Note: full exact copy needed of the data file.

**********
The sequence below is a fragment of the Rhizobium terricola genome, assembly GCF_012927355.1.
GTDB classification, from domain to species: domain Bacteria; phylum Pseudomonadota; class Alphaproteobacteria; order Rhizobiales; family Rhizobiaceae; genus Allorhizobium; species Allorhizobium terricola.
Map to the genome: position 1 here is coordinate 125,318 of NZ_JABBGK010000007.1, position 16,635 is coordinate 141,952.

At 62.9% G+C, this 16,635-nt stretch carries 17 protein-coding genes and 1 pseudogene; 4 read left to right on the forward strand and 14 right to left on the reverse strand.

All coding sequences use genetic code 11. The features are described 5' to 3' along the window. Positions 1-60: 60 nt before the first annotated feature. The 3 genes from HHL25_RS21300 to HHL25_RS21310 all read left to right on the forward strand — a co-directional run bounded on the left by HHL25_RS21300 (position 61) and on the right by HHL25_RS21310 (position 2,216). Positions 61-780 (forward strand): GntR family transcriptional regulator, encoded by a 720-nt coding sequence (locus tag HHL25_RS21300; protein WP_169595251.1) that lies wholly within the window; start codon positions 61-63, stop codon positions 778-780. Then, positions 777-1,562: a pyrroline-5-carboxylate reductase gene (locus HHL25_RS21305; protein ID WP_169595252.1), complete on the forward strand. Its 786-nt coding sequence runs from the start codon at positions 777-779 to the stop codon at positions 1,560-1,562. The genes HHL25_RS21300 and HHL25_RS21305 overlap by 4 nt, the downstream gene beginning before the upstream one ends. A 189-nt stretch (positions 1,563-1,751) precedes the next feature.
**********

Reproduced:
The sequence below is a fragment of the Rhizobium terricola genome, assembly GCF_012927355.1.
GTDB classification, from domain to species: domain Bacteria; phylum Pseudomonadota; class Alphaproteobacteria; order Rhizobiales; family Rhizobiaceae; genus Allorhizobium; species Allorhizobium terricola.
Map to the genome: position 1 here is coordinate 125,318 of NZ_JABBGK010000007.1, position 16,635 is coordinate 141,952.

At 62.9% G+C, this 16,635-nt stretch carries 17 protein-coding genes and 1 pseudogene; 4 read left to right on the forward strand and 14 right to left on the reverse strand.

All coding sequences use genetic code 11. The features are described 5' to 3' along the window. Positions 1-60: 60 nt before the first annotated feature. The 3 genes from HHL25_RS21300 to HHL25_RS21310 all read left to right on the forward strand — a co-directional run bounded on the left by HHL25_RS21300 (position 61) and on the right by HHL25_RS21310 (position 2,216). Positions 61-780 (forward strand): GntR family transcriptional regulator, encoded by a 720-nt coding sequence (locus tag HHL25_RS21300; protein WP_169595251.1) that lies wholly within the window; start codon positions 61-63, stop codon positions 778-780. Then, positions 777-1,562: a pyrroline-5-carboxylate reductase gene (locus HHL25_RS21305; protein ID WP_169595252.1), complete on the forward strand. Its 786-nt coding sequence runs from the start codon at positions 777-779 to the stop codon at positions 1,560-1,562. The genes HHL25_RS21300 and HHL25_RS21305 overlap by 4 nt, the downstream gene beginning before the upstream one ends. A 189-nt stretch (positions 1,563-1,751) precedes the next feature.